The Village Voice had a good blog piece June 5 about the "intense gag order" that Viacom has slapped on employees. Blogger Joe Coscarelli wrote the new "Business Practices Statement" is "special, secretive and very strict." One out of three isn't that bad.

I e-mailed and phoned Carl Folta, Viacomís executive VP-corporate communications, to follow-up on the Voice piece. Jeremy Zweig promptly zipped me an email to say that the Voice ran excerpts from Viacomís Global Business Practices Statement (PDF) that have been in place for some time. The policies in dealing with the press are not unusual, according to Zweig. And they are certainly not "secretive."

The scoop in is plain sight on Viacom's website, though some digging is involved.

While Zweig takes some of air out of the "exclusive" posted by Coscarelli, the blogger did turn a bright light upon the communications policies of the owner of MTV, Comedy Central, Paramount.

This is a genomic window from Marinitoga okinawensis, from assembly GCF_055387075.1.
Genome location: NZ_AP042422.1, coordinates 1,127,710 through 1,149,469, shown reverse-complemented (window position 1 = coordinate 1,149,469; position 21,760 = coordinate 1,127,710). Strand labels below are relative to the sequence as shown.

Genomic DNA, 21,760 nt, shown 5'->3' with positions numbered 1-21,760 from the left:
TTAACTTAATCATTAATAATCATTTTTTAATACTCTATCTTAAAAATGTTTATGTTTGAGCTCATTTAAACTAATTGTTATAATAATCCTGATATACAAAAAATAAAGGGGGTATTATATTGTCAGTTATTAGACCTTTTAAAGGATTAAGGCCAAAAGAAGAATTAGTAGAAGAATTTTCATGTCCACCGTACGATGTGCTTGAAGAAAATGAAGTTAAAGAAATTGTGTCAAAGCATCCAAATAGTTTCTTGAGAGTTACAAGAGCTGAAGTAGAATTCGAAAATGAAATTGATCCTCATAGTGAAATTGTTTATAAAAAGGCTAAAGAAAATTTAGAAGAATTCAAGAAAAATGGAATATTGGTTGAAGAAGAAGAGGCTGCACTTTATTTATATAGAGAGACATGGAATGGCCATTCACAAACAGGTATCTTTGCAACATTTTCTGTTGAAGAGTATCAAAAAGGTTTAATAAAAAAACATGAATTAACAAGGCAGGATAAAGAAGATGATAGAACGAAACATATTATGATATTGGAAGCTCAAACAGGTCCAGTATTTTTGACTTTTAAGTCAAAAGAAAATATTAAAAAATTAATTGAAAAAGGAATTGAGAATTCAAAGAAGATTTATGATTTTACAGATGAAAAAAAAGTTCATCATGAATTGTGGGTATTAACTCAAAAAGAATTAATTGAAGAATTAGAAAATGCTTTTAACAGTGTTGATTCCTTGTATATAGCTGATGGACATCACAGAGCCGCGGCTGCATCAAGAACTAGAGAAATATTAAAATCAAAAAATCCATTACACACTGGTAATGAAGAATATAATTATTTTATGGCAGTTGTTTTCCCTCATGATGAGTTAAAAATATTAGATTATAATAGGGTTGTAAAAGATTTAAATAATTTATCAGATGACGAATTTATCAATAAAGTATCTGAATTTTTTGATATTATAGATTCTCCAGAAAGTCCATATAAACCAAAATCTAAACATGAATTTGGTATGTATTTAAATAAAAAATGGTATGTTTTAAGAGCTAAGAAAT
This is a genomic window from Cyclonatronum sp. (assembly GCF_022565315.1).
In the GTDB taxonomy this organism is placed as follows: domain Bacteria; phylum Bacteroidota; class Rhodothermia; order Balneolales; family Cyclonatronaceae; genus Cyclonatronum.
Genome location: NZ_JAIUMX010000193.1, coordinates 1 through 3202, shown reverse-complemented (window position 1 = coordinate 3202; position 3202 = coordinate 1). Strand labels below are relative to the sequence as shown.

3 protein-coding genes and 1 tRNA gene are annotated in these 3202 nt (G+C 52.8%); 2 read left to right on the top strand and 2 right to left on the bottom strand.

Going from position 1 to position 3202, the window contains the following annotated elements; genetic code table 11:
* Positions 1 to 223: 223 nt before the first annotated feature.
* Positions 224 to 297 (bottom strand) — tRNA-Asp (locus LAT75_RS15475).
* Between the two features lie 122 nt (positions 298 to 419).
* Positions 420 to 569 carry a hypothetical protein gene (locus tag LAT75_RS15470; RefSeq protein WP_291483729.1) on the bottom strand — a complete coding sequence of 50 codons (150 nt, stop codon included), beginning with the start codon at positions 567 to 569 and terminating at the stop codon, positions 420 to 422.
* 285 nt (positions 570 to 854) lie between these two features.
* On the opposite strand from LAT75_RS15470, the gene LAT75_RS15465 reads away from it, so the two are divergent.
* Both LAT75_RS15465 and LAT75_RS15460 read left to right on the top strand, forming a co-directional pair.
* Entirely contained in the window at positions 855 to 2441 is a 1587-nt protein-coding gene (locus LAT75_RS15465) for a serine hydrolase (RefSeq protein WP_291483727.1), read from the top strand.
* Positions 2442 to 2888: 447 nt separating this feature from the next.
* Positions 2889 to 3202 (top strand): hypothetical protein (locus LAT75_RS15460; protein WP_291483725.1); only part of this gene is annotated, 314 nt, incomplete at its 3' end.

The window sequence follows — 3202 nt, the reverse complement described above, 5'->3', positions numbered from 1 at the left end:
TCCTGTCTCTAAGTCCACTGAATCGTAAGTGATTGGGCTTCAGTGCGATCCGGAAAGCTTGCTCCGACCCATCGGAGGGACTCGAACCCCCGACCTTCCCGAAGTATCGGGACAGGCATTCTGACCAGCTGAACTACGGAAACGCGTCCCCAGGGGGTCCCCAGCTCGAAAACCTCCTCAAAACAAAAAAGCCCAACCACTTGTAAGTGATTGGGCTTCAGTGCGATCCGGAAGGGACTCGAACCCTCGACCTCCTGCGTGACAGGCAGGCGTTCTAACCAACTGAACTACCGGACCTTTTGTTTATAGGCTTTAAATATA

Viacom bans all employees ó except officially designated spokespeople ó from commenting or providing documents or other information to members of the press. That applies to all media contacts whether "on the record," "off the record," unattributed, anonymous or "background" information. Violators are subject to disciplinary action.

A staffer is to run immediately to PR if a journalist does call.

However, the reverse is true. If a staffer picks up some scuttlebutt: "You must also contact your Company's Corporate Communications Department as soon as you become aware of any circumstances involving Viacom that are likely to receive unusual attention from the news media, such as a lawsuit involving Viacom or a controversial programming issue or business decision."

The corporate PR department must authorize interviews, speeches, and presentations. Happy talk is the order of the day.

Viacom has a "non-disparagement" clause that says: "You may not criticize, ridicule, or make any negiative or derogatory statement concerning Viacom to any author, producer or similar person or entity or to any customer, client or supplier of Viacom."

It's not clear whether Viacom jewels Jon Stewart and Stephen Colbert would get bounced if they start trashing Viacom or its CEO Sumner Redstone, a man frequently on the gossip pages.